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José Baselga, MD, PhD
Physician-in-Chief and Chief Medical Officer
Member, Human Oncology and Pathogenesis Program
Physician Attending, Department of Medicine and
Division of Solid Tumor Oncology
Memorial Sloan Kettering Cancer Center
New York, New York
Studies are focused on improving response to targeted therapy and improve outcomes in patients with advanced breast cancer.
Mutations in the PI3KCA gene are being explored as potential biomarkers to predict response to PI3K inhibitors.
These studies may lead to clinical trials testing PI3K inhibitors in a select group of patients that harbor specific mutations in the PIK3CA gene.
Hyperactivation of the PI3K-AKT signaling pathway is a frequent event in cancer and results in cell proliferation and survival. Many inhibitors of this pathway have been developed, some of which are currently in late clinical testing and showing promising results.
One way to identify patients that are more likely to respond to PI3K inhibitors is to analyze the DNA of their tumors and search for mutations in PIK3CA, the gene encoding the PI3K enzyme. However, among patients with PIK3CA-mutant tumors, the response to these drugs is variable, with some patients achieving durable clinical benefit and others being relatively resistant to the therapy.
Dr. Baselga’s group discovered that about 15 percent of PIK3CA-mutated tumors have not just one, but two mutations in the PIK3CA gene.These patients seem to respond better than most patients to PI3K inhibitors.
In the next year, the team will study whether the presence of two different mutations in PIK3CA confers a cell growth advantage compared to single mutations. Tumors with two mutations in PIK3CA may be more dependent on the PI3K pathway for growth and survival, and therefore, may be more susceptible to the antitumor effects of PI3K inhibitors. This work could shed new light on the biology of PI3K and provide the rationale to design clinical trials testing the antitumor activity of PI3K inhibitors specifically in patients with tumors carrying two mutations in PIK3CA.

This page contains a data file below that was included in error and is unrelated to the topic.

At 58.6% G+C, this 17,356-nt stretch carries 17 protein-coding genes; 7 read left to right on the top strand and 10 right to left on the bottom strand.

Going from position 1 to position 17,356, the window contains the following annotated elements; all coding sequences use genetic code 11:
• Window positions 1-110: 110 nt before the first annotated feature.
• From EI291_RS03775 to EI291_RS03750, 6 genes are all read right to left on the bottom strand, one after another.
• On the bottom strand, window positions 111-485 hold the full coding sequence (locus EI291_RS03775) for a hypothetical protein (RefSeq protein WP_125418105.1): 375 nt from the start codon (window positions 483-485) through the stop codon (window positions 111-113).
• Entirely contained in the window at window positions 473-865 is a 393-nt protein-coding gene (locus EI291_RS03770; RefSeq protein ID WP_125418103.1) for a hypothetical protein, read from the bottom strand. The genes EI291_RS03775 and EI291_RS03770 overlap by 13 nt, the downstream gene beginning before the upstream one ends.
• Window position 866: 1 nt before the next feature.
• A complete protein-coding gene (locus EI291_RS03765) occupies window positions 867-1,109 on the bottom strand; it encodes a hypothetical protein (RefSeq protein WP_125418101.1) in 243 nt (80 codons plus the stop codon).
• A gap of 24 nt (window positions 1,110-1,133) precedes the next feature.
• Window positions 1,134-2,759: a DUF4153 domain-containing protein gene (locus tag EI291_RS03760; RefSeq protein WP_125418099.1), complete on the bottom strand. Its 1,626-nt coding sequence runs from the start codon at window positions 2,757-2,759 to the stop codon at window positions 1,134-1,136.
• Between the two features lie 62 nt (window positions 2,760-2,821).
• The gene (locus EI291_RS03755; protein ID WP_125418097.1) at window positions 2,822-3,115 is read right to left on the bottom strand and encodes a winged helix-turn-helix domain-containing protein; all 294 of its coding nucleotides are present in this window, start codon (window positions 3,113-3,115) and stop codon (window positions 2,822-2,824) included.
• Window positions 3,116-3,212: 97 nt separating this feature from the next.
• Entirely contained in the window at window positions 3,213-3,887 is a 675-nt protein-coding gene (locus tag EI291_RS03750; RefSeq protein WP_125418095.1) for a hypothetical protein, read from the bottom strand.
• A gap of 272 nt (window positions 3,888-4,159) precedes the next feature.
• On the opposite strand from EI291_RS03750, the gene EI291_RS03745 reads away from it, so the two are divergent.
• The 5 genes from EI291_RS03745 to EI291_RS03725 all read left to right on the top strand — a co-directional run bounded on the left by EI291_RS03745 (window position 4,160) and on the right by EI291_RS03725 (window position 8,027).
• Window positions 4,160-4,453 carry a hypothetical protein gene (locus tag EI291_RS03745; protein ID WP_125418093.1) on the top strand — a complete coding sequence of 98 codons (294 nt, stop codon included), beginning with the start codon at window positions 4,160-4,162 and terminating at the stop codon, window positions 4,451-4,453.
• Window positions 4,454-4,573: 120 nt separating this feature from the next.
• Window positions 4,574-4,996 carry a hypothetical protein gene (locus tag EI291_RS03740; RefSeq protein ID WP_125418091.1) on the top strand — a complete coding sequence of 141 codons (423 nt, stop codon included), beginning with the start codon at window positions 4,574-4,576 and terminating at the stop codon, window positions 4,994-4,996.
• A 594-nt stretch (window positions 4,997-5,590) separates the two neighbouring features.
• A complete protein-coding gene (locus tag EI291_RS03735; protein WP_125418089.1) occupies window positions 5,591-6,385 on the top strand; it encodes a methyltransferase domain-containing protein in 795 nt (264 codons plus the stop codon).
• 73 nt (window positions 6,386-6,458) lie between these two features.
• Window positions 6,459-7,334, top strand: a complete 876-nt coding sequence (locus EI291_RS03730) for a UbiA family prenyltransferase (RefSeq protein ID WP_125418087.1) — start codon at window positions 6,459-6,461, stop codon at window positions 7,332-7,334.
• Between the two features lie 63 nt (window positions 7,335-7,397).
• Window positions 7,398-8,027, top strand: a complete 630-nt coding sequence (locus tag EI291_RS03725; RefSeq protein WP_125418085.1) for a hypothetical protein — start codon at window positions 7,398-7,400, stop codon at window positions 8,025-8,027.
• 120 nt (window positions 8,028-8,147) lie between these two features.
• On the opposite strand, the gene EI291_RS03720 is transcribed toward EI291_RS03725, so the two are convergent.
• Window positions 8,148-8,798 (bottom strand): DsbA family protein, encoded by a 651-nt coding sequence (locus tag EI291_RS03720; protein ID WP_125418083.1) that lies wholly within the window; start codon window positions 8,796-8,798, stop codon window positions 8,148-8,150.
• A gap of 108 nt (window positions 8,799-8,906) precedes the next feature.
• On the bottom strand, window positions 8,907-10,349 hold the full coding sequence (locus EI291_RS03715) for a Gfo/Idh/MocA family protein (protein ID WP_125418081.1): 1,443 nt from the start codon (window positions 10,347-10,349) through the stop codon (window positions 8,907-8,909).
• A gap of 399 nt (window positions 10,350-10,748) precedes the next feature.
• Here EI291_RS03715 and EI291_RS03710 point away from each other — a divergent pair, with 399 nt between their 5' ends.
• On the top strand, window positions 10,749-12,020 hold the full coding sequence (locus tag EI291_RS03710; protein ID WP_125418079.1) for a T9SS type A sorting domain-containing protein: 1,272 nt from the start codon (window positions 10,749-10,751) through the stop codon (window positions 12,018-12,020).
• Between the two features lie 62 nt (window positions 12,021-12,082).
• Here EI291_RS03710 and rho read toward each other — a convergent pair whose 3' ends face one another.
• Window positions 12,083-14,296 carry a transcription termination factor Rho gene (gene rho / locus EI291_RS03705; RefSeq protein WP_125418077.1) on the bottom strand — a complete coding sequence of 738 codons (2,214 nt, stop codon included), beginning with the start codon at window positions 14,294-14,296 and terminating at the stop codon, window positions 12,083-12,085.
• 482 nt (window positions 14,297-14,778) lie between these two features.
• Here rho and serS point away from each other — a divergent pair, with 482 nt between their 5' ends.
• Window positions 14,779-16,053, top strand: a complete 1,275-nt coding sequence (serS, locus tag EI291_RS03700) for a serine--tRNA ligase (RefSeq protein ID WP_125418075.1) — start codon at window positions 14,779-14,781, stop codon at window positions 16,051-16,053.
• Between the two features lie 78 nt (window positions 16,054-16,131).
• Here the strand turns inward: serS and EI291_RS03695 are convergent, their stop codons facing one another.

In addition, Dr. Baselga is part of an MSKCC team including Drs. Sarat Chandarlapaty, Maurizio Scaltriti, and Larry Norton who are working to identify genetic alterations that convert normal breast cells into breast cancer cells and then develop drugs that specifically target those alterations. This project utilizes the latest technologies to characterize how resistance occurs in patients who are receiving targeted therapies. Overall, these studies will provide a testing ground that reproduces the molecular features of the patient’s tumor, mimicking their response to the treatment and allowing for the development of personalized, precision medicine.
Dr. Baselga MD, PhD is the Physician-in-Chief of Memorial Sloan Kettering Cancer Center and has also been named as AACR President for 2015-2016. Dr. Baselga received his MD degree from the Universidad Autonoma of Barcelona in 1982. From 1996 to 2010, he was the Chairman of the Medical Oncology Service and Founding Director of the Vall d’Hebron Institute of Oncology (VHIO) at the Vall d'Hebron University Hospital in Barcelona. From 2010 to 2012, he was the chief of the Division of Hematology/Oncology and associate director of the Massachusetts General Hospital Cancer Center.
Dr. Baselga has received a number of awards including a Young Investigator Award (1992) and a Career Development Award (1994) from ASCO, Elected Member of the American Society of Clinical Investigation (2004), AACR-Rosenthal Family Foundation Award (2008), and King James I Award (2008). In October 2014 he was elected to the Institute of Medicine. He has published over 300 peer-reviewed articles and is the founding editor of Cancer Discovery.
José Baselga is a researcher and clinician focusing primarily on breast cancer. His laboratory focuses on mechanisms that limit the sensitivity to targeted therapy in solid tumors, in particular to PI3K/Akt/mTOR inhibitors and anti-HER2 agents. He has also been involved in the development of several molecularly targeted agents including trastuzumab (Herceptin®) and lapatinib (Tykerb®).